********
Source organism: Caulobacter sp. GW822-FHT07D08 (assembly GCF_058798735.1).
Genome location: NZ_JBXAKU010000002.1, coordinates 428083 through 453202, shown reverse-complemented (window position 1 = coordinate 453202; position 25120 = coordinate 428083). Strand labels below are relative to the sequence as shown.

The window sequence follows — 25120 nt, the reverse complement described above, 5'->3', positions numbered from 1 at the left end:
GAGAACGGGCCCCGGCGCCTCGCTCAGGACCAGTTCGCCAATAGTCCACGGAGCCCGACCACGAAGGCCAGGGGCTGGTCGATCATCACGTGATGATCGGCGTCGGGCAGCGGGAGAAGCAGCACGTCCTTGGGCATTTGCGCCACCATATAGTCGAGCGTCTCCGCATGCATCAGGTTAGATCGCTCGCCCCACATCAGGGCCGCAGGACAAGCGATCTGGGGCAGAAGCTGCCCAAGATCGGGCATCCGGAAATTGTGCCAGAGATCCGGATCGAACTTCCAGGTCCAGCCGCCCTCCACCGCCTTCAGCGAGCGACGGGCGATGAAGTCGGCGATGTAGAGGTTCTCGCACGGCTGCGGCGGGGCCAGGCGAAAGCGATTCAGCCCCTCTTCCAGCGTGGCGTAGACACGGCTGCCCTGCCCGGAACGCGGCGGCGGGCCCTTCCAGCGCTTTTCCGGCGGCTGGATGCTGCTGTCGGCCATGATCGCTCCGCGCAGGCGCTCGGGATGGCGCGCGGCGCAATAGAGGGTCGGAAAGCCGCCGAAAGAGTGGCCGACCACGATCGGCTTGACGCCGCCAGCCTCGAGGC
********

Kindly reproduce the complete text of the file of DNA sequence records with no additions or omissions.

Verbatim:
Source organism: Caulobacter sp. GW822-FHT07D08 (assembly GCF_058798735.1).
Genome location: NZ_JBXAKU010000002.1, coordinates 428083 through 453202, shown reverse-complemented (window position 1 = coordinate 453202; position 25120 = coordinate 428083). Strand labels below are relative to the sequence as shown.

The window sequence follows — 25120 nt, the reverse complement described above, 5'->3', positions numbered from 1 at the left end:
GAGAACGGGCCCCGGCGCCTCGCTCAGGACCAGTTCGCCAATAGTCCACGGAGCCCGACCACGAAGGCCAGGGGCTGGTCGATCATCACGTGATGATCGGCGTCGGGCAGCGGGAGAAGCAGCACGTCCTTGGGCATTTGCGCCACCATATAGTCGAGCGTCTCCGCATGCATCAGGTTAGATCGCTCGCCCCACATCAGGGCCGCAGGACAAGCGATCTGGGGCAGAAGCTGCCCAAGATCGGGCATCCGGAAATTGTGCCAGAGATCCGGATCGAACTTCCAGGTCCAGCCGCCCTCCACCGCCTTCAGCGAGCGACGGGCGATGAAGTCGGCGATGTAGAGGTTCTCGCACGGCTGCGGCGGGGCCAGGCGAAAGCGATTCAGCCCCTCTTCCAGCGTGGCGTAGACACGGCTGCCCTGCCCGGAACGCGGCGGCGGGCCCTTCCAGCGCTTTTCCGGCGGCTGGATGCTGCTGTCGGCCATGATCGCTCCGCGCAGGCGCTCGGGATGGCGCGCGGCGCAATAGAGGGTCGGAAAGCCGCCGAAAGAGTGGCCGACCACGATCGGCTTGACGCCGCCAGCCTCGAGGC